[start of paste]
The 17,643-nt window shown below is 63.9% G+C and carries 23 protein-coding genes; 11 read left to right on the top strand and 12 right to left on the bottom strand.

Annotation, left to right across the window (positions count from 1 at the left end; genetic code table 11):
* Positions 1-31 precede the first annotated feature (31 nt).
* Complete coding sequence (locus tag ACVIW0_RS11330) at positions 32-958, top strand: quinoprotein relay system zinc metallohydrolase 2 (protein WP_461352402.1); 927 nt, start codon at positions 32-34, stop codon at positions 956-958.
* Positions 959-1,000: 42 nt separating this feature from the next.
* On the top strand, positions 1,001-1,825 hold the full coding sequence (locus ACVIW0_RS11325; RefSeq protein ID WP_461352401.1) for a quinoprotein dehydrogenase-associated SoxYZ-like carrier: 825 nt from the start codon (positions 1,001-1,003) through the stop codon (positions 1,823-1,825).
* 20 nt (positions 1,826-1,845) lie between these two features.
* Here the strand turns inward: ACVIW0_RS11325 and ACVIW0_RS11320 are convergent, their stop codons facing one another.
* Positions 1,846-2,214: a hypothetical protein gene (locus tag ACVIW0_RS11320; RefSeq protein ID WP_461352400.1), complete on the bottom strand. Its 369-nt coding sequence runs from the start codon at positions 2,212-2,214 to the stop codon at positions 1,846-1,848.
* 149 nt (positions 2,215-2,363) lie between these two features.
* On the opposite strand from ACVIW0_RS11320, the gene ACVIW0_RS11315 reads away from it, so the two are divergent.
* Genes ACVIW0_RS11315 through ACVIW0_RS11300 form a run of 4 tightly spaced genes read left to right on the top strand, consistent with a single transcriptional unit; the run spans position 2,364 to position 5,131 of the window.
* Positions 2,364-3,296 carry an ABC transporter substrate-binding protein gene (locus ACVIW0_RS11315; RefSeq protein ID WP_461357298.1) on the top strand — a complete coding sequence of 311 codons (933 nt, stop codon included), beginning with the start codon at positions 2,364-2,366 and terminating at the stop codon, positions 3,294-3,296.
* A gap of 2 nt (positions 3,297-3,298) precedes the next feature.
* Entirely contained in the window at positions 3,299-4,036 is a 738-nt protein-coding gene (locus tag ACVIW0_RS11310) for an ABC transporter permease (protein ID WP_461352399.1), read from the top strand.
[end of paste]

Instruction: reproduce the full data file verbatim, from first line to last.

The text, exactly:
The 17,643-nt window shown below is 63.9% G+C and carries 23 protein-coding genes; 11 read left to right on the top strand and 12 right to left on the bottom strand.

Annotation, left to right across the window (positions count from 1 at the left end; genetic code table 11):
* Positions 1-31 precede the first annotated feature (31 nt).
* Complete coding sequence (locus tag ACVIW0_RS11330) at positions 32-958, top strand: quinoprotein relay system zinc metallohydrolase 2 (protein WP_461352402.1); 927 nt, start codon at positions 32-34, stop codon at positions 956-958.
* Positions 959-1,000: 42 nt separating this feature from the next.
* On the top strand, positions 1,001-1,825 hold the full coding sequence (locus ACVIW0_RS11325; RefSeq protein ID WP_461352401.1) for a quinoprotein dehydrogenase-associated SoxYZ-like carrier: 825 nt from the start codon (positions 1,001-1,003) through the stop codon (positions 1,823-1,825).
* 20 nt (positions 1,826-1,845) lie between these two features.
* Here the strand turns inward: ACVIW0_RS11325 and ACVIW0_RS11320 are convergent, their stop codons facing one another.
* Positions 1,846-2,214: a hypothetical protein gene (locus tag ACVIW0_RS11320; RefSeq protein ID WP_461352400.1), complete on the bottom strand. Its 369-nt coding sequence runs from the start codon at positions 2,212-2,214 to the stop codon at positions 1,846-1,848.
* 149 nt (positions 2,215-2,363) lie between these two features.
* On the opposite strand from ACVIW0_RS11320, the gene ACVIW0_RS11315 reads away from it, so the two are divergent.
* Genes ACVIW0_RS11315 through ACVIW0_RS11300 form a run of 4 tightly spaced genes read left to right on the top strand, consistent with a single transcriptional unit; the run spans position 2,364 to position 5,131 of the window.
* Positions 2,364-3,296 carry an ABC transporter substrate-binding protein gene (locus ACVIW0_RS11315; RefSeq protein ID WP_461357298.1) on the top strand — a complete coding sequence of 311 codons (933 nt, stop codon included), beginning with the start codon at positions 2,364-2,366 and terminating at the stop codon, positions 3,294-3,296.
* A gap of 2 nt (positions 3,297-3,298) precedes the next feature.
* Entirely contained in the window at positions 3,299-4,036 is a 738-nt protein-coding gene (locus tag ACVIW0_RS11310) for an ABC transporter permease (protein ID WP_461352399.1), read from the top strand.